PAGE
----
CBC sets new diversity requirements for independently produced programs

TORONTO — CBC announced new diversity rules for its programs Friday that require nearly one-third of key creative players behind new programs to be members of under-represented communities.

Effective immediately, CBC said at least 30 per cent of key positions on independent productions must be filled by individuals who are Black, Indigenous, people of colour or people with disabilities.

The public broadcaster outlined the plan at the Banff World Media Festival, noting it extended to all independently produced scripted and unscripted series on television and streaming.

CBC's general manager of entertainment, factual and sports called it "an immediate first step" in ensuring shows are led by a more diverse range of people "who authentically reflect more communities."

"We know we have work to do to better represent the voices and lived experiences of creative talent from Indigenous, Black and all racially diverse communities as well as those with disabilities, all underrepresented groups that are significantly underemployed in the Canadian industry," Sally Catto said Friday in a release.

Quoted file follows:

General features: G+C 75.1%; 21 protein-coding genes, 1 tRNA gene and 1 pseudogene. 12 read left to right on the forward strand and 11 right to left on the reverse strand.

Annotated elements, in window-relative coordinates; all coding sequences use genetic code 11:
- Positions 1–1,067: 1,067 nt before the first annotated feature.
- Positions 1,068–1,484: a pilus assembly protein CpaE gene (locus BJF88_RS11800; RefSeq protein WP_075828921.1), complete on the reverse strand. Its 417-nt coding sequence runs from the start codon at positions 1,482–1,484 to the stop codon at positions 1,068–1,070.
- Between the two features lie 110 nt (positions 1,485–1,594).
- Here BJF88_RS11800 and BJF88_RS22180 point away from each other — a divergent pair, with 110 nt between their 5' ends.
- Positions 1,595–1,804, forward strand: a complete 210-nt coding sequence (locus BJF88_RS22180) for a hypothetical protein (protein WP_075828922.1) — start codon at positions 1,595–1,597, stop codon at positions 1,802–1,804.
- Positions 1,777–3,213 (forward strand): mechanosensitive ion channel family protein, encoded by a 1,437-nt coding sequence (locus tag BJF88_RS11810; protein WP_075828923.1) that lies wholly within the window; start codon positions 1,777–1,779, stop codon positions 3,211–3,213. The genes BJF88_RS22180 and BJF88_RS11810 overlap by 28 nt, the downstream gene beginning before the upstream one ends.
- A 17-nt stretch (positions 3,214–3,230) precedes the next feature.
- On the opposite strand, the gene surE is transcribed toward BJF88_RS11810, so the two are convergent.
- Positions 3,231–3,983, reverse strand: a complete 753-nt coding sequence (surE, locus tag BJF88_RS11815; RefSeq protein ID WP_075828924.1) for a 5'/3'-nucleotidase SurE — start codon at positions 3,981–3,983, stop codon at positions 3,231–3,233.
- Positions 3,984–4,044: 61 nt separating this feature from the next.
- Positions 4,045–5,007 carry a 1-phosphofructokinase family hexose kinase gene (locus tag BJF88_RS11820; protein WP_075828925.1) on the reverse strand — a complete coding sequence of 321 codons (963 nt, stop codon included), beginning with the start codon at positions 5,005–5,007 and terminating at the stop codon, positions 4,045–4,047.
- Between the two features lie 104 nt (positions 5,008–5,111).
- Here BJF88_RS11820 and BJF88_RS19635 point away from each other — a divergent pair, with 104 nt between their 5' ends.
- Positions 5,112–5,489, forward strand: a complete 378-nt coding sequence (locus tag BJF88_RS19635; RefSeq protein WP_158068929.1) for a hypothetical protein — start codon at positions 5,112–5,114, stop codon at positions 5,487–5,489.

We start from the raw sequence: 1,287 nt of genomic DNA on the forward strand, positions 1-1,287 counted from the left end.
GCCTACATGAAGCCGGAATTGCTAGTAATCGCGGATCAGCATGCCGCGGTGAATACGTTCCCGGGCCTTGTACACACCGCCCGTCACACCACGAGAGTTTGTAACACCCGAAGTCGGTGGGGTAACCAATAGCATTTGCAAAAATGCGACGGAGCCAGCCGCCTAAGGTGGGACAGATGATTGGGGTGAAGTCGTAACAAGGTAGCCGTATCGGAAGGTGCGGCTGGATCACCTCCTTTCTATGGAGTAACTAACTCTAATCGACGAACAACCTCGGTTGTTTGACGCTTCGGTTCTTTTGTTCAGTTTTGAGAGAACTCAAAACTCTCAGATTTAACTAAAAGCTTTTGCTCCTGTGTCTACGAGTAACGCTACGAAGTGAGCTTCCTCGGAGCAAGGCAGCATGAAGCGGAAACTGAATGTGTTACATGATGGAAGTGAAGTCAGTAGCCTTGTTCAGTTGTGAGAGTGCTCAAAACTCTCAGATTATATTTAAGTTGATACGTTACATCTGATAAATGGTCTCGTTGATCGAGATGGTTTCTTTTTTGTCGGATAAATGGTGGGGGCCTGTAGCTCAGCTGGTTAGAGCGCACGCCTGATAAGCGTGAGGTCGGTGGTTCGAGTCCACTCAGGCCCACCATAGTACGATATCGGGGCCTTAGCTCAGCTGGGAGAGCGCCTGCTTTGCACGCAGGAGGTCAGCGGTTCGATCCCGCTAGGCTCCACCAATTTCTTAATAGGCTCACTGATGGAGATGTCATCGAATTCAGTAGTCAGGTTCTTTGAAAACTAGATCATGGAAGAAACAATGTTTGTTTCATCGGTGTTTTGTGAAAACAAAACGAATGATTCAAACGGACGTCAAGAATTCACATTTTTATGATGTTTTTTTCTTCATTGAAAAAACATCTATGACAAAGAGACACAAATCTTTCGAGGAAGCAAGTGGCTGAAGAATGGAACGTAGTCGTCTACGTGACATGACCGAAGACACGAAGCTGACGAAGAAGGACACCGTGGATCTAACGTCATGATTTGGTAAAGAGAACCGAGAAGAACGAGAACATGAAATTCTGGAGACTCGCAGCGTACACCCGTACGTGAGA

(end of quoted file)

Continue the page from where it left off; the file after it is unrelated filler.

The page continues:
The same rules apply to in-house productions, but the vast majority of CBC's scripted and unscripted series are produced externally by independent producers.

CBC said the criteria for what constitutes a key creative role will vary depending on the genre, but examples include writers, directors and principal performers. The broadcaster said the requirement will be part of all CBC contracts with independent producers.

It added that current CBC series will also be required to lay out "action plans" about increasing representation on existing productions.

The promise follows controversy surrounding the now-defunct CBC hit comedy "Kim's Convenience," about a Korean-Canadian family in Toronto.

Based on the play of the same name by Ins Choi, who served as series co-creator, it was produced by Thunderbird Entertainment in association with the Soulpepper Theatre Company and hailed as a breakthrough in diversity and representation.

However, since the show's demise, several cast members have raised complaints about the gender and racial diversity of the writers' room. The show's producers have repeatedly declined comment.

CBC said the new effort builds on a 2019 commitment to "ensure that at least one of the key creatives in all scripted and factual commissioned programs will be held by a person from a diverse background" by 2025.

The majority of CBC's 2021-22 programming slate meets that first goal, said the broadcaster, and some series exceed the new 30 per cent target, including "Coroner," "Diggstown," "The Porter," "Pretty Hard Cases" and "Run the Burbs."

Radio-Canada guidelines mirror the CBC's 2019 commitment that at least one of the key creative roles on all of its original French-language scripted and unscripted programming be held by someone from an equity-deserving group by 2025.

This report by The Canadian Press was first published June 18, 2021.

© Copyright Dawson Creek Mirror News